Just 3% of eligible blood donors make donations

Irish Blood Transfusion Service says travel abroad remains a major reason why people did not donate

The Irish Blood Transfusion Service said travel abroad remained a major reason why donors were deferred from giving blood. Photograph: Getty Images

The Irish Blood Transfusion Service said travel abroad remained a major reason why donors were deferred from giving blood. Photograph: Getty Images

 

Just 3 per cent of the population eligible to give blood actually do so, yet one in four people will need blood transfusions at some stage in their lives, the Irish Blood Transfusion Service has said.

Publishing its annual report for 2015 on Monday, the service said travel abroad remained a major reason why donors were deferred from giving blood.

Insect-borne virus diseases acquired when travelling, even within Europe or the USA, were “a concern”, since these could be readily transmitted from donor to blood transfusion recipient even when the donor felt well and healthy.

The IBTS said West Nile virus, Chikungunya, and Dengue were present in continental Europe as well as farther afield in 2015.

It had also kept “a wary eye” on the parasitic disease babesiosis in the north eastern US and the Mers-CoV respiratory illness in the Middle East.

“More exotic viruses, including Bourbon virus in the mid-west USA, and zika virus in South America that was to cause such concern later, were also kept under surveillance.”

Chief executive Andrew Kelly said in 2015 the service had continued to deliver blood tranfusion “to the highest standards despite the many challenges the organisation faced”.

“We continue to operate in a very constrained financial environment and there is a requirement for us to effect further cost savings. For the first time in a number of years there was an increase in the use of blood and platelets. However, the usage is 13 per cent and 10 per cent lower than 2009 for red cells and platelets respectively.”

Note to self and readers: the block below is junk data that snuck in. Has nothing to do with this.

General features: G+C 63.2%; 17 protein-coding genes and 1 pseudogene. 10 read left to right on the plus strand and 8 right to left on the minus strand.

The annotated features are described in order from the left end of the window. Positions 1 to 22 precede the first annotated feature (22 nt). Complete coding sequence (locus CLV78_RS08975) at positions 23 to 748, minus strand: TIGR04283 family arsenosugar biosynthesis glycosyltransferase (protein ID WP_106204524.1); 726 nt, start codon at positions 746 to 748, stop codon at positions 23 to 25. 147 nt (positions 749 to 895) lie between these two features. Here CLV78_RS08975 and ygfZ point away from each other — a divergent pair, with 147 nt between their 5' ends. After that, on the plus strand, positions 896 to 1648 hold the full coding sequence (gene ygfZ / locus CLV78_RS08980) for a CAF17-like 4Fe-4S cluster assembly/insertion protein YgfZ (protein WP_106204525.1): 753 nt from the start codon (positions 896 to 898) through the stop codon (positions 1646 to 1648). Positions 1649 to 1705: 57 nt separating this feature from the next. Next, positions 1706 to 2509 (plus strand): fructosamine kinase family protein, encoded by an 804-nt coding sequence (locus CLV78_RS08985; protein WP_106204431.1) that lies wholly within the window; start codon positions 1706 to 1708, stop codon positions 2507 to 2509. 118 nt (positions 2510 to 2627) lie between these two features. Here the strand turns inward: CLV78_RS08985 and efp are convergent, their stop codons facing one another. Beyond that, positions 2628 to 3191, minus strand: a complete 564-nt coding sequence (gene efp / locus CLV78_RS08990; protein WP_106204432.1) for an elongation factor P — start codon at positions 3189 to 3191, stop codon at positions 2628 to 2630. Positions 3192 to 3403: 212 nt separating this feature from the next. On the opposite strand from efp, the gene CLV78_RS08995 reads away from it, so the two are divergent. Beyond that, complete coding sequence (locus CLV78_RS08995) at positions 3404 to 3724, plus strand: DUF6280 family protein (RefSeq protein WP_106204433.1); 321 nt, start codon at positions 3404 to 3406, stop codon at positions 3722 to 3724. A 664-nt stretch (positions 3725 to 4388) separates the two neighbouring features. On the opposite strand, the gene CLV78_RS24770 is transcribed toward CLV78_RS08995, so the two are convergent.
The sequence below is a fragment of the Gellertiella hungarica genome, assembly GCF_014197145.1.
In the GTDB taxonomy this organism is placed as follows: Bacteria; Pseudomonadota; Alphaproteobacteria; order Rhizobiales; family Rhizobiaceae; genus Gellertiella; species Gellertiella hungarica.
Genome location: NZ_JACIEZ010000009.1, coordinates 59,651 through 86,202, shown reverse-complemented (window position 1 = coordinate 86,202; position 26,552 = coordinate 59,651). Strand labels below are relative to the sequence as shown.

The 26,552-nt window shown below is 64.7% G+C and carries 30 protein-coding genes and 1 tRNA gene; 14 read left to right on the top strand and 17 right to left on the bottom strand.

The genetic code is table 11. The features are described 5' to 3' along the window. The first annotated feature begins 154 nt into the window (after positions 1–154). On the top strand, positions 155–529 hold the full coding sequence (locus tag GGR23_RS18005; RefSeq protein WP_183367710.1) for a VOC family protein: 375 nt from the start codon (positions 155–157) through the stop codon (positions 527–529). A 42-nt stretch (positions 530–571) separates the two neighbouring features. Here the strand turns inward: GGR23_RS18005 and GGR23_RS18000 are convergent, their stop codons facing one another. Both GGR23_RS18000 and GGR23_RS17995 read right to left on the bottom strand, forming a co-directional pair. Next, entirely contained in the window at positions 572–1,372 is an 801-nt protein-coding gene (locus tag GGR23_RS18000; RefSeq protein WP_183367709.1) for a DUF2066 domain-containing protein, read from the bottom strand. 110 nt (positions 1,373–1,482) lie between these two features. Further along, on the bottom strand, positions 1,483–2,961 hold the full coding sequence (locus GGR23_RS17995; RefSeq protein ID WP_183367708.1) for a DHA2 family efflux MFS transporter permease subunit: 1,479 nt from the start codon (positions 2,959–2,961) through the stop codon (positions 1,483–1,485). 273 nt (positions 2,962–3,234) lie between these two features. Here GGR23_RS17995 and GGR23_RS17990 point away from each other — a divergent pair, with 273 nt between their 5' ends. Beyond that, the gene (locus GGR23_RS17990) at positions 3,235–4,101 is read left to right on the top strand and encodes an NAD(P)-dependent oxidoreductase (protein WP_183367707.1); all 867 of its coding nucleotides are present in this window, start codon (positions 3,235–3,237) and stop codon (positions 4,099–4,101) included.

The IBTS said about 90,000 donors were impacted by a problem with a new method for testing haemoglobin levels, which it had identified towards the end of 2015.

The problem with the new system resulted in donations being taken from women who may have been anaemic at the time their haemoglobin levels were tested, or who may have become anaemic as a result.

A total of 132,953 whole blood donations were processed nationally in 2015.

The board’s total income last year was €65.69 million, which included €65.43 million in income from the sale of products and services provided to hospitals.

Expenditure for 2015 amounted to €71.61 million compared to €68.03 million in 2014.

The IBTS said the increase in expenditure mainly arose from increased employer pension costs.

It emerged last year that the IBTS owed the State €10.3 million in pension-related deductions from staff.

In a statement, the IBTS said it had, in conjunction with the Department of Health and the Department of Public Expenditure and Reform, negotiated a solution with staff and their representatives to align the IBTS scheme with that of public servants who pay PRSI at class A1.

Separately in its annual report, the service warned that it continued to face financial challenges.

Chairman Prof Anthony Staines said the service hoped its “long-standing proposal” to link its prices to its internal activity-based costing system would be accepted by the Department of Health and Minister for Health Simon Harris.